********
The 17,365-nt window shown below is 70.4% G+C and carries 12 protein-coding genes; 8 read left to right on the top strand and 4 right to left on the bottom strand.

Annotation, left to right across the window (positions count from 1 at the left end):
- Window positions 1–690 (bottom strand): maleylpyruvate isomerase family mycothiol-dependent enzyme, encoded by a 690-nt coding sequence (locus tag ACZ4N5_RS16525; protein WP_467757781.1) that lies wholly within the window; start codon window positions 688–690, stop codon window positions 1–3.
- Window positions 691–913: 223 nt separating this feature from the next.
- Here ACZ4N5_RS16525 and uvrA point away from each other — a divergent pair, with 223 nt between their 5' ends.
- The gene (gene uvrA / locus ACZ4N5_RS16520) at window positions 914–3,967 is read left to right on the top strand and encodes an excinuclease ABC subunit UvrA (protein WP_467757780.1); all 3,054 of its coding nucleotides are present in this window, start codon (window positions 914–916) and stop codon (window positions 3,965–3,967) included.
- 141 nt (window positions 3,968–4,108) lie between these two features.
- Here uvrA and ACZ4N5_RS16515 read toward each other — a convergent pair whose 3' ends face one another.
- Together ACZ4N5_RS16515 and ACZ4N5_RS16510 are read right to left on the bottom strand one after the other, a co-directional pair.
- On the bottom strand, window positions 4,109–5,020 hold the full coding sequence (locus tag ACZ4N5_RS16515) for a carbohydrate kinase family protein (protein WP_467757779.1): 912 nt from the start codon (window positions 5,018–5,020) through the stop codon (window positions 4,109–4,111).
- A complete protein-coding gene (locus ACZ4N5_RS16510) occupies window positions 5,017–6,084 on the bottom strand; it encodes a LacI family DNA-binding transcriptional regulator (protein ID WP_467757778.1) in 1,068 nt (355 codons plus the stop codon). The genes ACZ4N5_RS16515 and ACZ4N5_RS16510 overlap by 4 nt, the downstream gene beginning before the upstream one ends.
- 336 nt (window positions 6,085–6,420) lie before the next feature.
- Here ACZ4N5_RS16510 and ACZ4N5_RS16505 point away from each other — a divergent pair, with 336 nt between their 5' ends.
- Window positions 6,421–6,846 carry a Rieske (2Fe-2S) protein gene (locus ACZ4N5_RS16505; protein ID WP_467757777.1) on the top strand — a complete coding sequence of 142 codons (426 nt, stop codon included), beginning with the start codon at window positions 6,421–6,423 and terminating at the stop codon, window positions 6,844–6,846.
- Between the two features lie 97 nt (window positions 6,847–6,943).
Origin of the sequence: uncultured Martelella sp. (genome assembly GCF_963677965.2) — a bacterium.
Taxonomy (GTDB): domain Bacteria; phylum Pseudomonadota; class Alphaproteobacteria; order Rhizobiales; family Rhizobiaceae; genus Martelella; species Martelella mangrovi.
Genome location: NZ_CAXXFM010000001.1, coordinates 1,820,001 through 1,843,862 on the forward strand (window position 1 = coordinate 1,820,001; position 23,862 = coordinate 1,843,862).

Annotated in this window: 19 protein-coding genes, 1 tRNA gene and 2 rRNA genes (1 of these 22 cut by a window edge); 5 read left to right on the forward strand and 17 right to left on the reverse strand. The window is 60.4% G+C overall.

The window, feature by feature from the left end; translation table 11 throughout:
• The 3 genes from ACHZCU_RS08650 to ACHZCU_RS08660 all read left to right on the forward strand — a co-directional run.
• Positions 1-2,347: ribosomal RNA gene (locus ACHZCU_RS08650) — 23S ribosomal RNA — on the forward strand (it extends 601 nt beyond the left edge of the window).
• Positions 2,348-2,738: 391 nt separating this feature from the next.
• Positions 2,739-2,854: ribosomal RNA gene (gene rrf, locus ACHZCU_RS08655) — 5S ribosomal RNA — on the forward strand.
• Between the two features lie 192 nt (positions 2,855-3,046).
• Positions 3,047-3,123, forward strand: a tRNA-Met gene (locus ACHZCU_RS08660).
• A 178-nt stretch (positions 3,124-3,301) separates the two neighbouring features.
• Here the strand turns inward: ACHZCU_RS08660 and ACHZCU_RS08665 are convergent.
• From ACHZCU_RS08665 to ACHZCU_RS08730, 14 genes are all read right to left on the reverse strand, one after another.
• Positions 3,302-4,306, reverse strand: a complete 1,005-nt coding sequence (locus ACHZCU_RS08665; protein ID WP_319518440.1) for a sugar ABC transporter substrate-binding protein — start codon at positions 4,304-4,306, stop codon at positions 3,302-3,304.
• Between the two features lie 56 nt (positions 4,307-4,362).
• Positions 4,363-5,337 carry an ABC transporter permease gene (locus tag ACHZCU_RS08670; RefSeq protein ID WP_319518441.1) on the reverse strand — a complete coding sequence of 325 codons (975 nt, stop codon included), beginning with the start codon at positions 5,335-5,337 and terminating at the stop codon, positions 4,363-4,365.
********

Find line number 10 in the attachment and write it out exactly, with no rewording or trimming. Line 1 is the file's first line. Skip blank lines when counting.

- On the bottom strand, window positions 4,109–5,020 hold the full coding sequence (locus tag ACZ4N5_RS16515) for a carbohydrate kinase family protein (protein WP_467757779.1): 912 nt from the start codon (window positions 5,018–5,020) through the stop codon (window positions 4,109–4,111).